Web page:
Niagara
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Varietal Character

Niagara
Niagara
My varietal character can produce a candied muskiness which is described as foxy, but when I am made when ripe, left sweet I can be the fox of the party.

Appellations Growing Niagara Grapes

Appellations producing the most Niagara wines:



Niagara Grape Details

Niagara is the result of crossing two American varieties, Concord and Cassady, and displays an acute ‘foxy’ flavor. It was created by C.L. Hoag and B.W. Clark in 1868 and has been in North Amnerican production ever since.

Ripening earlier than Concord, it is popular in the Midwestern and eastern states for it's cold hardy qualities, able survive the cold winter months. It is also grown in Brazil and in very modest amounts in New Zealand. Like Concord, this variety requires quite high heat, very fertile soil and grafting to a good growth rootstock or it produces small crops.

Niagara is used to create fruity white wines with strong ‘grapey’ flavor, that generally have a sweet finish. The resulting wines can typically contain flavor and aroma know as foxy, sometimes described as presenting a candied muskiness when vinified. It is also used in dry wines and is grown as a table grape. When fermented dry special care to reduce the foxy qualities is needed in cellar.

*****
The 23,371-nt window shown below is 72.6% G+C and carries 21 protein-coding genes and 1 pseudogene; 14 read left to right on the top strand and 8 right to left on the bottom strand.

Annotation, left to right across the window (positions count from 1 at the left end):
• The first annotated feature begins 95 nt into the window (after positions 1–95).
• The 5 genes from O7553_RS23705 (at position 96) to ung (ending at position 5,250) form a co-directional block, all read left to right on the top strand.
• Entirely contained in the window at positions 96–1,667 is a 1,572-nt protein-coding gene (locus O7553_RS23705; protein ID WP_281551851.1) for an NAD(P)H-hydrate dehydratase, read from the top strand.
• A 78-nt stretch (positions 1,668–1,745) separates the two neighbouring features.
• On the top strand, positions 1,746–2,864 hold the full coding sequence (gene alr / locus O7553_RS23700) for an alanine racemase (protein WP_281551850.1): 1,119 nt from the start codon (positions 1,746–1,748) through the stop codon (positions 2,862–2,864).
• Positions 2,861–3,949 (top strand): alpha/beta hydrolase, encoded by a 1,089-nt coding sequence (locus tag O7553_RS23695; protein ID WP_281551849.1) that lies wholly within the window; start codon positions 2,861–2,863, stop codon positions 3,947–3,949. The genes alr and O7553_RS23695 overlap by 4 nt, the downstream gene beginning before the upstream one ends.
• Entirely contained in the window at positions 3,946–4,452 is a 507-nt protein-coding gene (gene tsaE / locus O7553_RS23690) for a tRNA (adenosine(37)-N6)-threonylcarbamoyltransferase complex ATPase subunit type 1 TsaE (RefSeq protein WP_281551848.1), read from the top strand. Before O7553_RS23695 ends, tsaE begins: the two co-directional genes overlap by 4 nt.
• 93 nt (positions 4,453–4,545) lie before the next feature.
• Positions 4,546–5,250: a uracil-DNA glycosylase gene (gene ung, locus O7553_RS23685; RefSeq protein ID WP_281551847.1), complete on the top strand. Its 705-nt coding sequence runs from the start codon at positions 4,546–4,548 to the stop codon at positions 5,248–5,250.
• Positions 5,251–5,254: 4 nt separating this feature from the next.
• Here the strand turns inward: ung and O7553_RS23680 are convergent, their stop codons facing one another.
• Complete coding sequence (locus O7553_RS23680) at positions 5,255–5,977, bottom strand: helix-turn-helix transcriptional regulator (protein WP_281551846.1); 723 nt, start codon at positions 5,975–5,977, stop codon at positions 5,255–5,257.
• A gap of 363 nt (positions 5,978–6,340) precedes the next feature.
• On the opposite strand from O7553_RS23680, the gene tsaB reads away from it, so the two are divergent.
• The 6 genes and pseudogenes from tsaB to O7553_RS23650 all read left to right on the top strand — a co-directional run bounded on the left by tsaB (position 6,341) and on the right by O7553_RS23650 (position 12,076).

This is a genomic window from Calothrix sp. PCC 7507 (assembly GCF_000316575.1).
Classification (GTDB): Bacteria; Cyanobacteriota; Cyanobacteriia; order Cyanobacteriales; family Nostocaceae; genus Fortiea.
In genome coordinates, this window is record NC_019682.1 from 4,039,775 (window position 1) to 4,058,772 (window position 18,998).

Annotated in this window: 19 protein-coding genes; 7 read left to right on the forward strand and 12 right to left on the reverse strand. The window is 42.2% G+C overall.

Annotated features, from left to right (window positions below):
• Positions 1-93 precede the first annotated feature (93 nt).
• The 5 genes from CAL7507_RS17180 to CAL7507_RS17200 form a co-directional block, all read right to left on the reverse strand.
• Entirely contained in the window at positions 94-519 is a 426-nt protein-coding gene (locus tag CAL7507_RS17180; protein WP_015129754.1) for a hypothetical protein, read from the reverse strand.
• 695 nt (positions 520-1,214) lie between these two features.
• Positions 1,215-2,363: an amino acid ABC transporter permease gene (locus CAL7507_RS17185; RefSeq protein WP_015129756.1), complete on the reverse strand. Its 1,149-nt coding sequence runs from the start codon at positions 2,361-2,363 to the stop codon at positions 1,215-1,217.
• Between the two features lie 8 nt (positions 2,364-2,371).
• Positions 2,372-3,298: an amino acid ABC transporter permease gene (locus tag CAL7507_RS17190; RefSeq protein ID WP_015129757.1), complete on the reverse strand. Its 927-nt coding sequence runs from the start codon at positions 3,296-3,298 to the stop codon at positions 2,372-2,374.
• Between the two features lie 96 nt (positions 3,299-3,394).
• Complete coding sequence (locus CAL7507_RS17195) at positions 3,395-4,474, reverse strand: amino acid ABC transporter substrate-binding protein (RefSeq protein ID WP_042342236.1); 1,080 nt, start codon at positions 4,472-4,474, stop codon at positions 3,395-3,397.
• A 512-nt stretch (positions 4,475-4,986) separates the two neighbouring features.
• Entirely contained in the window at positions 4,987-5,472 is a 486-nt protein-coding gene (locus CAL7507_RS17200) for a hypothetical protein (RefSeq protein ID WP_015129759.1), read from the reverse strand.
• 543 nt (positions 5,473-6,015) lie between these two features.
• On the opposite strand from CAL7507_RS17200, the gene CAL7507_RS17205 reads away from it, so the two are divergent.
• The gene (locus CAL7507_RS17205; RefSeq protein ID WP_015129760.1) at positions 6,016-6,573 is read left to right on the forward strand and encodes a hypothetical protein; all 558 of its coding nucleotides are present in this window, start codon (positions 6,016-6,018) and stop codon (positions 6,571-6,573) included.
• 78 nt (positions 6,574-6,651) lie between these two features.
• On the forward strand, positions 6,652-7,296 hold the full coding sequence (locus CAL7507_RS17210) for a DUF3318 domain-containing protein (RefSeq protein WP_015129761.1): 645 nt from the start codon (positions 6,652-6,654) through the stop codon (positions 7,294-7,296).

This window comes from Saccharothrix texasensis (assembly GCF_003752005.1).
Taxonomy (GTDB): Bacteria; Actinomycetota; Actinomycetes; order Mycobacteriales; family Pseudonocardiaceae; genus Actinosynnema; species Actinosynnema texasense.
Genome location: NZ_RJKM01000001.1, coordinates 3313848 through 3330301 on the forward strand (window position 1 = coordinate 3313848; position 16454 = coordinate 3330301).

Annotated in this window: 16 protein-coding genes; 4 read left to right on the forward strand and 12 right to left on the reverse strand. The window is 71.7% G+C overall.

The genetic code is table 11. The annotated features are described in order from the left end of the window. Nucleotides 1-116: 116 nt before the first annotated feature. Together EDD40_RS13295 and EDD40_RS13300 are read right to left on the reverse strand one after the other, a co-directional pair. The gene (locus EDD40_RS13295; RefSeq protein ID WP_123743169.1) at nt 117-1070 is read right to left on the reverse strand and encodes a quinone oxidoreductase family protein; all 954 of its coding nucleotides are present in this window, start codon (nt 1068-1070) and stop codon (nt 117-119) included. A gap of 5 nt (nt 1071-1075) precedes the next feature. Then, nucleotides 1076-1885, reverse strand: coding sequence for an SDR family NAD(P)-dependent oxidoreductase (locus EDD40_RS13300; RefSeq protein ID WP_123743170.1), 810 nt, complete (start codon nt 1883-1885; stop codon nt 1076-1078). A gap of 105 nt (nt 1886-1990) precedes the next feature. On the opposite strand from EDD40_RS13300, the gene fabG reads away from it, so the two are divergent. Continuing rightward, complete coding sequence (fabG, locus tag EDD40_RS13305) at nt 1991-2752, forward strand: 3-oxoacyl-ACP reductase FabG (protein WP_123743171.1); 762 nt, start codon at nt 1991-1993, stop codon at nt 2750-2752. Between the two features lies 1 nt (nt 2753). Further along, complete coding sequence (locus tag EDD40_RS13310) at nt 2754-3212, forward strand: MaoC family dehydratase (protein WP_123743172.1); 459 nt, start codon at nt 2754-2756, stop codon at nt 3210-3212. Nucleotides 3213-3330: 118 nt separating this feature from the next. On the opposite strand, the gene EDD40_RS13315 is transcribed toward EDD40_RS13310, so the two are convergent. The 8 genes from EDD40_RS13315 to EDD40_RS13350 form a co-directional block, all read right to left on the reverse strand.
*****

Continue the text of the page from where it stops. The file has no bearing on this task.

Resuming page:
Niagra is well know as the standard for white grape juice, well associated with it's lineage of Concord, which produces the vast majority of red grape juice.



Best-of-Appellation Wine List

See the Niagara wines that have been advanced to Best-of-Appellation™ standing for their respective regions.

Featured Niagara

Galen Glen Vineyard and Winery Corkscrew Willow White (Lehigh Valley)
Aromatic Niagara grapes enhance this simply sweet wine. Perfectly suited to sip on a cool porch in summer or by a toasty fire in winter.
buy wine $8.50
 
Chaddsford Winery 2003 Niagara (Pennsylvania)

buy wine $10.29
 

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